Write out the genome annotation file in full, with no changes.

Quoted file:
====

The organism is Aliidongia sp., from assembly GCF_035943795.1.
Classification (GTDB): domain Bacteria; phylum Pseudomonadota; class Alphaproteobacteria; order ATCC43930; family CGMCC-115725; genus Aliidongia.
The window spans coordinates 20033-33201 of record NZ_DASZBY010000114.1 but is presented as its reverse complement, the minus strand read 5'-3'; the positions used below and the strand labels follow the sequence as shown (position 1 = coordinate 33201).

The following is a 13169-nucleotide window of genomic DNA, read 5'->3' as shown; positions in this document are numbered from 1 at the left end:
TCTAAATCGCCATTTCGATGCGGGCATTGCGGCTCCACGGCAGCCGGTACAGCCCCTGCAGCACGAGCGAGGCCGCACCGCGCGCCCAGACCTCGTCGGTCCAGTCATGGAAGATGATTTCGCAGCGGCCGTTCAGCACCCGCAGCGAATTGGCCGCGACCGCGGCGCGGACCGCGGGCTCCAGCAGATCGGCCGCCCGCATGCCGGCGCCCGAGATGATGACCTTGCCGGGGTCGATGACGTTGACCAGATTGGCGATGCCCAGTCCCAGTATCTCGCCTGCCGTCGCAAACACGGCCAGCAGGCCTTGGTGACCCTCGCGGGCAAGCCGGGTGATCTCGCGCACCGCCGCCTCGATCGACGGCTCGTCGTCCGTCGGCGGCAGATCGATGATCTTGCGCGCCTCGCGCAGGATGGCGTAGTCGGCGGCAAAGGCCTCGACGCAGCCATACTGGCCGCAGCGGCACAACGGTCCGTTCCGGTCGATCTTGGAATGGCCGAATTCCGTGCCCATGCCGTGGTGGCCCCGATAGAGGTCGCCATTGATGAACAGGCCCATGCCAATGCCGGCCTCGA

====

The organism is Aliidongia sp., from assembly GCF_035943795.1.
Classification (GTDB): domain Bacteria; phylum Pseudomonadota; class Alphaproteobacteria; order ATCC43930; family CGMCC-115725; genus Aliidongia.
The window spans coordinates 20033-33201 of record NZ_DASZBY010000114.1 but is presented as its reverse complement, the minus strand read 5'-3'; the positions used below and the strand labels follow the sequence as shown (position 1 = coordinate 33201).

The following is a 13169-nucleotide window of genomic DNA, read 5'->3' as shown; positions in this document are numbered from 1 at the left end:
TCTAAATCGCCATTTCGATGCGGGCATTGCGGCTCCACGGCAGCCGGTACAGCCCCTGCAGCACGAGCGAGGCCGCACCGCGCGCCCAGACCTCGTCGGTCCAGTCATGGAAGATGATTTCGCAGCGGCCGTTCAGCACCCGCAGCGAATTGGCCGCGACCGCGGCGCGGACCGCGGGCTCCAGCAGATCGGCCGCCCGCATGCCGGCGCCCGAGATGATGACCTTGCCGGGGTCGATGACGTTGACCAGATTGGCGATGCCCAGTCCCAGTATCTCGCCTGCCGTCGCAAACACGGCCAGCAGGCCTTGGTGACCCTCGCGGGCAAGCCGGGTGATCTCGCGCACCGCCGCCTCGATCGACGGCTCGTCGTCCGTCGGCGGCAGATCGATGATCTTGCGCGCCTCGCGCAGGATGGCGTAGTCGGCGGCAAAGGCCTCGACGCAGCCATACTGGCCGCAGCGGCACAACGGTCCGTTCCGGTCGATCTTGGAATGGCCGAATTCCGTGCCCATGCCGTGGTGGCCCCGATAGAGGTCGCCATTGATGAACAGGCCCATGCCAATGCCGGCCTCGA